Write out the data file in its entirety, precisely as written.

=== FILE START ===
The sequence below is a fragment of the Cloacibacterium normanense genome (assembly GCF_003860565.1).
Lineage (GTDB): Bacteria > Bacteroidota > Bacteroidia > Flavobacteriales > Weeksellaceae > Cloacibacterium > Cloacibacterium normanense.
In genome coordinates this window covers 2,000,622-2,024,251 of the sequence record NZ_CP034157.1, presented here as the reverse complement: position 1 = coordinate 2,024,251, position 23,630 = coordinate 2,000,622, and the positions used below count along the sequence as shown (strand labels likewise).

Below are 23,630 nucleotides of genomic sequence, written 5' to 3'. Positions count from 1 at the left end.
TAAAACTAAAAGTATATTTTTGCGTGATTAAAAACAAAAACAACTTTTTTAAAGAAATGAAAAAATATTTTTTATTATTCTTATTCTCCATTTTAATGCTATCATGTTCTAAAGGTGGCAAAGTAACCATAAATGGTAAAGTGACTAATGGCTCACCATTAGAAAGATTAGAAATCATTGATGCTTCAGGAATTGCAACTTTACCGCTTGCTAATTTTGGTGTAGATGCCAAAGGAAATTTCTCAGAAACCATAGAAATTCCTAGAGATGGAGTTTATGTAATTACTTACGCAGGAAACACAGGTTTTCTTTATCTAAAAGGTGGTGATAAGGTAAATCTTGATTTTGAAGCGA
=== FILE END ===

The sequence below is a fragment of the Cloacibacterium normanense genome (assembly GCF_003860565.1).
Lineage (GTDB): Bacteria > Bacteroidota > Bacteroidia > Flavobacteriales > Weeksellaceae > Cloacibacterium > Cloacibacterium normanense.
In genome coordinates this window covers 2,000,622-2,024,251 of the sequence record NZ_CP034157.1, presented here as the reverse complement: position 1 = coordinate 2,024,251, position 23,630 = coordinate 2,000,622, and the positions used below count along the sequence as shown (strand labels likewise).

Below are 23,630 nucleotides of genomic sequence, written 5' to 3'. Positions count from 1 at the left end.
TAAAACTAAAAGTATATTTTTGCGTGATTAAAAACAAAAACAACTTTTTTAAAGAAATGAAAAAATATTTTTTATTATTCTTATTCTCCATTTTAATGCTATCATGTTCTAAAGGTGGCAAAGTAACCATAAATGGTAAAGTGACTAATGGCTCACCATTAGAAAGATTAGAAATCATTGATGCTTCAGGAATTGCAACTTTACCGCTTGCTAATTTTGGTGTAGATGCCAAAGGAAATTTCTCAGAAACCATAGAAATTCCTAGAGATGGAGTTTATGTAATTACTTACGCAGGAAACACAGGTTTTCTTTATCTAAAAGGTGGTGATAAGGTAAATCTTGATTTTGAAGCGA